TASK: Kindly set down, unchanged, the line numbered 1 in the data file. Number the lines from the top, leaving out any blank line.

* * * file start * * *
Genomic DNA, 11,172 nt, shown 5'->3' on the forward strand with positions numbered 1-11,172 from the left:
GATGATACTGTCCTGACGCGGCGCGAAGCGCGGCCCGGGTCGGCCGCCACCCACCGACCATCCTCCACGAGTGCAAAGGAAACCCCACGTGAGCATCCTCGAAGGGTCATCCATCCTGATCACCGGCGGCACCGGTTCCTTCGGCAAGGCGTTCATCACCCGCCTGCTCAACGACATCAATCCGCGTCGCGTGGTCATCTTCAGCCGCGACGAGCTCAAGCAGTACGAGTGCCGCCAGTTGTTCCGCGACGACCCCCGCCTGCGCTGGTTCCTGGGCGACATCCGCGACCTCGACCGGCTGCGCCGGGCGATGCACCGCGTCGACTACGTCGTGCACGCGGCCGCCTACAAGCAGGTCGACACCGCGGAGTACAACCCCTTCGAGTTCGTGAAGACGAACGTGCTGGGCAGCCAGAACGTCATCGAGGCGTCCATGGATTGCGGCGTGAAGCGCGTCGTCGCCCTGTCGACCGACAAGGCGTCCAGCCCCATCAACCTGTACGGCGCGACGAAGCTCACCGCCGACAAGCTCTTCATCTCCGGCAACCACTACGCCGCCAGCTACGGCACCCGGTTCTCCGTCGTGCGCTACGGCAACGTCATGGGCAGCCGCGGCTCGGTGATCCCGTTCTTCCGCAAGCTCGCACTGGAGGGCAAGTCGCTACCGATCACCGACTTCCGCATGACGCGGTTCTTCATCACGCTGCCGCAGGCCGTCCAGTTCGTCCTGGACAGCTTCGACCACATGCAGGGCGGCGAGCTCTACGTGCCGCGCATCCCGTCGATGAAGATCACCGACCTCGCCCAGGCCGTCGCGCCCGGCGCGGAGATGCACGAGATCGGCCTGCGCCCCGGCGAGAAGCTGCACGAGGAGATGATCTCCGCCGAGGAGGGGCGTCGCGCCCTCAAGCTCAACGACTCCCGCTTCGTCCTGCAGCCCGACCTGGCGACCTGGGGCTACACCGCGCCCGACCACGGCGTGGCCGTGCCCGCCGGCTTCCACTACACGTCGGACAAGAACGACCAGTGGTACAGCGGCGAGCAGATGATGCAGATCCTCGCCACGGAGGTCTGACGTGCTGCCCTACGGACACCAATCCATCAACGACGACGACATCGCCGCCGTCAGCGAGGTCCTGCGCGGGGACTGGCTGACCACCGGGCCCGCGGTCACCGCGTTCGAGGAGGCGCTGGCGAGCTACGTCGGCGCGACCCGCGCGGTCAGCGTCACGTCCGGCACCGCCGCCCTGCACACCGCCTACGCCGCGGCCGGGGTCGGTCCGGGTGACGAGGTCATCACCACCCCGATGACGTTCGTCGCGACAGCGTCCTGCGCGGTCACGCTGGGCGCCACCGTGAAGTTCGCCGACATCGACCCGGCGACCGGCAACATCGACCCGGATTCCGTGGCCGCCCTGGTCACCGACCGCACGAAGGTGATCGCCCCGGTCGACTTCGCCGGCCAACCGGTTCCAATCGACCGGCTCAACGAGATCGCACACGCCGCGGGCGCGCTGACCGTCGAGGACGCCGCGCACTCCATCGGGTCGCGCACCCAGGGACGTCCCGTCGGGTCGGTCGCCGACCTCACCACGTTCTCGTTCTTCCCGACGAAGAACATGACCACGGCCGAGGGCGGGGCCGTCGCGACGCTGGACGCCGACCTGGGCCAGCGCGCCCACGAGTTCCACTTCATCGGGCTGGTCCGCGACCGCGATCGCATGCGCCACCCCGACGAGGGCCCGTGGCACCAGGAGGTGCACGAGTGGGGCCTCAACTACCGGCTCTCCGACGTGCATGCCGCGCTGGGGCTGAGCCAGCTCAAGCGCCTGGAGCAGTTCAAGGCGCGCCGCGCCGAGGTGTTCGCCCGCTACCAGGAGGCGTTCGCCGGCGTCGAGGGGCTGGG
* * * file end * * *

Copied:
Genomic DNA, 11,172 nt, shown 5'->3' on the forward strand with positions numbered 1-11,172 from the left: